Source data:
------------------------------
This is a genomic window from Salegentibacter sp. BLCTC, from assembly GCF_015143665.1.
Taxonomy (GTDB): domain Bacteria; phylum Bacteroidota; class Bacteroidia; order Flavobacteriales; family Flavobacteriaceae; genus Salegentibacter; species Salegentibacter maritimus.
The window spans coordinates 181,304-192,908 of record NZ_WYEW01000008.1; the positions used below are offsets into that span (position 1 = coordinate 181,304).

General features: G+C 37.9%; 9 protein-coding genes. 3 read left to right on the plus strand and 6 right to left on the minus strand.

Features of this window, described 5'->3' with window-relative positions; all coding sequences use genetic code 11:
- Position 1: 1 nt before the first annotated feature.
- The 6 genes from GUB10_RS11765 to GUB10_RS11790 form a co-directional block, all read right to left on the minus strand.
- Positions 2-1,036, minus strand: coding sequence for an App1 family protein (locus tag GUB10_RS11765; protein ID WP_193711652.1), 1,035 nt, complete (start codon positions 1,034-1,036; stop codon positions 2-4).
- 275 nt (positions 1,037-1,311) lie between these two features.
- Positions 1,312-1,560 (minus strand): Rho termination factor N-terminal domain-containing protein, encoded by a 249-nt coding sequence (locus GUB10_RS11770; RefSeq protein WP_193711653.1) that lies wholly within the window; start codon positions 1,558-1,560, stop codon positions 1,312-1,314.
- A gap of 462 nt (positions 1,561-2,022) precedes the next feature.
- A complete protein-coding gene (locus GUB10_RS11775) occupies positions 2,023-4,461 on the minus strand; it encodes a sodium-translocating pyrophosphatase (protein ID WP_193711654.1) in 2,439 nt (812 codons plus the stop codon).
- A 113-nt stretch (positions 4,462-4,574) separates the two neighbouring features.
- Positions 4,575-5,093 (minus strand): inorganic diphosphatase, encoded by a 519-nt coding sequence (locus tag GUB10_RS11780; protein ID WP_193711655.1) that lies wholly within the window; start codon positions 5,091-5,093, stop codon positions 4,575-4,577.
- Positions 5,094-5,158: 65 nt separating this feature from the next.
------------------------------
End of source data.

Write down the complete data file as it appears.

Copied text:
This is a genomic window from Salegentibacter sp. BLCTC, from assembly GCF_015143665.1.
Taxonomy (GTDB): domain Bacteria; phylum Bacteroidota; class Bacteroidia; order Flavobacteriales; family Flavobacteriaceae; genus Salegentibacter; species Salegentibacter maritimus.
The window spans coordinates 181,304-192,908 of record NZ_WYEW01000008.1; the positions used below are offsets into that span (position 1 = coordinate 181,304).

General features: G+C 37.9%; 9 protein-coding genes. 3 read left to right on the plus strand and 6 right to left on the minus strand.

Features of this window, described 5'->3' with window-relative positions; all coding sequences use genetic code 11:
- Position 1: 1 nt before the first annotated feature.
- The 6 genes from GUB10_RS11765 to GUB10_RS11790 form a co-directional block, all read right to left on the minus strand.
- Positions 2-1,036, minus strand: coding sequence for an App1 family protein (locus tag GUB10_RS11765; protein ID WP_193711652.1), 1,035 nt, complete (start codon positions 1,034-1,036; stop codon positions 2-4).
- 275 nt (positions 1,037-1,311) lie between these two features.
- Positions 1,312-1,560 (minus strand): Rho termination factor N-terminal domain-containing protein, encoded by a 249-nt coding sequence (locus GUB10_RS11770; RefSeq protein WP_193711653.1) that lies wholly within the window; start codon positions 1,558-1,560, stop codon positions 1,312-1,314.
- A gap of 462 nt (positions 1,561-2,022) precedes the next feature.
- A complete protein-coding gene (locus GUB10_RS11775) occupies positions 2,023-4,461 on the minus strand; it encodes a sodium-translocating pyrophosphatase (protein ID WP_193711654.1) in 2,439 nt (812 codons plus the stop codon).
- A 113-nt stretch (positions 4,462-4,574) separates the two neighbouring features.
- Positions 4,575-5,093 (minus strand): inorganic diphosphatase, encoded by a 519-nt coding sequence (locus tag GUB10_RS11780; protein ID WP_193711655.1) that lies wholly within the window; start codon positions 5,091-5,093, stop codon positions 4,575-4,577.
- Positions 5,094-5,158: 65 nt separating this feature from the next.